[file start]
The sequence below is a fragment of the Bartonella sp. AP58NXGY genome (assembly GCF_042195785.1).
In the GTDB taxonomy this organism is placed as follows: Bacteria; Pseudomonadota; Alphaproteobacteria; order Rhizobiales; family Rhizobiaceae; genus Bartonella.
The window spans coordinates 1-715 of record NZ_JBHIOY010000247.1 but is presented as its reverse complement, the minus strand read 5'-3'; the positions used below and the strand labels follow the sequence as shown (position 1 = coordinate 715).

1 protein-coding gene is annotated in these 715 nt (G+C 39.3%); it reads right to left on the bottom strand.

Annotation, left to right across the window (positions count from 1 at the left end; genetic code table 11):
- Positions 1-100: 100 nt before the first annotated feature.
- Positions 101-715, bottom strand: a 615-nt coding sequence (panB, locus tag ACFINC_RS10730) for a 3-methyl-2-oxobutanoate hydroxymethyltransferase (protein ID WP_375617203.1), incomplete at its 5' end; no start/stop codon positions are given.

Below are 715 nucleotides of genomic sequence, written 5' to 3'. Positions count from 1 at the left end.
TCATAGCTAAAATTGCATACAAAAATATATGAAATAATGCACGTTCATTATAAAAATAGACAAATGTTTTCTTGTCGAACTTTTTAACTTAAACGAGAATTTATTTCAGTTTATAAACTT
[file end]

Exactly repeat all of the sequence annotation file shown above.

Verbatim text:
The sequence below is a fragment of the Bartonella sp. AP58NXGY genome (assembly GCF_042195785.1).
In the GTDB taxonomy this organism is placed as follows: Bacteria; Pseudomonadota; Alphaproteobacteria; order Rhizobiales; family Rhizobiaceae; genus Bartonella.
The window spans coordinates 1-715 of record NZ_JBHIOY010000247.1 but is presented as its reverse complement, the minus strand read 5'-3'; the positions used below and the strand labels follow the sequence as shown (position 1 = coordinate 715).

1 protein-coding gene is annotated in these 715 nt (G+C 39.3%); it reads right to left on the bottom strand.

Annotation, left to right across the window (positions count from 1 at the left end; genetic code table 11):
- Positions 1-100: 100 nt before the first annotated feature.
- Positions 101-715, bottom strand: a 615-nt coding sequence (panB, locus tag ACFINC_RS10730) for a 3-methyl-2-oxobutanoate hydroxymethyltransferase (protein ID WP_375617203.1), incomplete at its 5' end; no start/stop codon positions are given.

Below are 715 nucleotides of genomic sequence, written 5' to 3'. Positions count from 1 at the left end.
TCATAGCTAAAATTGCATACAAAAATATATGAAATAATGCACGTTCATTATAAAAATAGACAAATGTTTTCTTGTCGAACTTTTTAACTTAAACGAGAATTTATTTCAGTTTATAAACTT